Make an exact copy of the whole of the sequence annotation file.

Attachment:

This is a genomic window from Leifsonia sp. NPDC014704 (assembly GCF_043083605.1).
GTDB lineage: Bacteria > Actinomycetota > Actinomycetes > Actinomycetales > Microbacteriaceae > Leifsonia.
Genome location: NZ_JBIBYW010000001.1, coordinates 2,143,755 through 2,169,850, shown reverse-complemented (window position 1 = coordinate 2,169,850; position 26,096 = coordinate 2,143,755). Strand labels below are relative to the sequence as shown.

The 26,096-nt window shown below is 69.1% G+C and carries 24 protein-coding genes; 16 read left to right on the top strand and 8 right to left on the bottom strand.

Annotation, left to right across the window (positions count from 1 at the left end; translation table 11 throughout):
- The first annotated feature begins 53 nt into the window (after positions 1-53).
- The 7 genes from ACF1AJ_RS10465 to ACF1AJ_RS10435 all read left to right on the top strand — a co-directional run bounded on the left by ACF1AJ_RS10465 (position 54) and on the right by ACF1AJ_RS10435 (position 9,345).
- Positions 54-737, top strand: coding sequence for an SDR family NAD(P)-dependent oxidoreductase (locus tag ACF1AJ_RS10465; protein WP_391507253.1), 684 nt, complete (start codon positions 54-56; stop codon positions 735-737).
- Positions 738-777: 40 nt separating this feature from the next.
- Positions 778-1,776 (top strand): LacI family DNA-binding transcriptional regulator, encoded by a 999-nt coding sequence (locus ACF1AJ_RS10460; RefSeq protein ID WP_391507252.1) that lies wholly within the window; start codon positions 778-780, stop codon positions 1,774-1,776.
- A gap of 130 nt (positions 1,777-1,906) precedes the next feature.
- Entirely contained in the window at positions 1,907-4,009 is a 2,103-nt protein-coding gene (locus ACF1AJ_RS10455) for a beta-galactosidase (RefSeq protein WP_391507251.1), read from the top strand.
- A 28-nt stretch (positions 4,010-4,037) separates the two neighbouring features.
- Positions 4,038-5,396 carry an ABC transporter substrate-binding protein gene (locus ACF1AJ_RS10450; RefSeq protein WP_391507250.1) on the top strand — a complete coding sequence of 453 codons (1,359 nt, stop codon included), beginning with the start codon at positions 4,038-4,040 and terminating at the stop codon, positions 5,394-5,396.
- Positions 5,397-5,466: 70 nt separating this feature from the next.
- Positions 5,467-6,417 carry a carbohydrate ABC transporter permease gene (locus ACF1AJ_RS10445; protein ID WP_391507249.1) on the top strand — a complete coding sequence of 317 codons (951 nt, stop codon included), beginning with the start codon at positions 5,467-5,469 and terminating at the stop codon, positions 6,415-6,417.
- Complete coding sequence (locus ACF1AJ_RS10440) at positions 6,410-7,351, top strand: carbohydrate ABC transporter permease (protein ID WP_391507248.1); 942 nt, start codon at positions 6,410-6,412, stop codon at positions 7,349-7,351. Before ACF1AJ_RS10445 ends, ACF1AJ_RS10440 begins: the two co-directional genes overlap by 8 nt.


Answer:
This is a genomic window from Leifsonia sp. NPDC014704 (assembly GCF_043083605.1).
GTDB lineage: Bacteria > Actinomycetota > Actinomycetes > Actinomycetales > Microbacteriaceae > Leifsonia.
Genome location: NZ_JBIBYW010000001.1, coordinates 2,143,755 through 2,169,850, shown reverse-complemented (window position 1 = coordinate 2,169,850; position 26,096 = coordinate 2,143,755). Strand labels below are relative to the sequence as shown.

The 26,096-nt window shown below is 69.1% G+C and carries 24 protein-coding genes; 16 read left to right on the top strand and 8 right to left on the bottom strand.

Annotation, left to right across the window (positions count from 1 at the left end; translation table 11 throughout):
- The first annotated feature begins 53 nt into the window (after positions 1-53).
- The 7 genes from ACF1AJ_RS10465 to ACF1AJ_RS10435 all read left to right on the top strand — a co-directional run bounded on the left by ACF1AJ_RS10465 (position 54) and on the right by ACF1AJ_RS10435 (position 9,345).
- Positions 54-737, top strand: coding sequence for an SDR family NAD(P)-dependent oxidoreductase (locus tag ACF1AJ_RS10465; protein WP_391507253.1), 684 nt, complete (start codon positions 54-56; stop codon positions 735-737).
- Positions 738-777: 40 nt separating this feature from the next.
- Positions 778-1,776 (top strand): LacI family DNA-binding transcriptional regulator, encoded by a 999-nt coding sequence (locus ACF1AJ_RS10460; RefSeq protein ID WP_391507252.1) that lies wholly within the window; start codon positions 778-780, stop codon positions 1,774-1,776.
- A gap of 130 nt (positions 1,777-1,906) precedes the next feature.
- Entirely contained in the window at positions 1,907-4,009 is a 2,103-nt protein-coding gene (locus ACF1AJ_RS10455) for a beta-galactosidase (RefSeq protein WP_391507251.1), read from the top strand.
- A 28-nt stretch (positions 4,010-4,037) separates the two neighbouring features.
- Positions 4,038-5,396 carry an ABC transporter substrate-binding protein gene (locus ACF1AJ_RS10450; RefSeq protein WP_391507250.1) on the top strand — a complete coding sequence of 453 codons (1,359 nt, stop codon included), beginning with the start codon at positions 4,038-4,040 and terminating at the stop codon, positions 5,394-5,396.
- Positions 5,397-5,466: 70 nt separating this feature from the next.
- Positions 5,467-6,417 carry a carbohydrate ABC transporter permease gene (locus ACF1AJ_RS10445; protein ID WP_391507249.1) on the top strand — a complete coding sequence of 317 codons (951 nt, stop codon included), beginning with the start codon at positions 5,467-5,469 and terminating at the stop codon, positions 6,415-6,417.
- Complete coding sequence (locus ACF1AJ_RS10440) at positions 6,410-7,351, top strand: carbohydrate ABC transporter permease (protein ID WP_391507248.1); 942 nt, start codon at positions 6,410-6,412, stop codon at positions 7,349-7,351. Before ACF1AJ_RS10445 ends, ACF1AJ_RS10440 begins: the two co-directional genes overlap by 8 nt.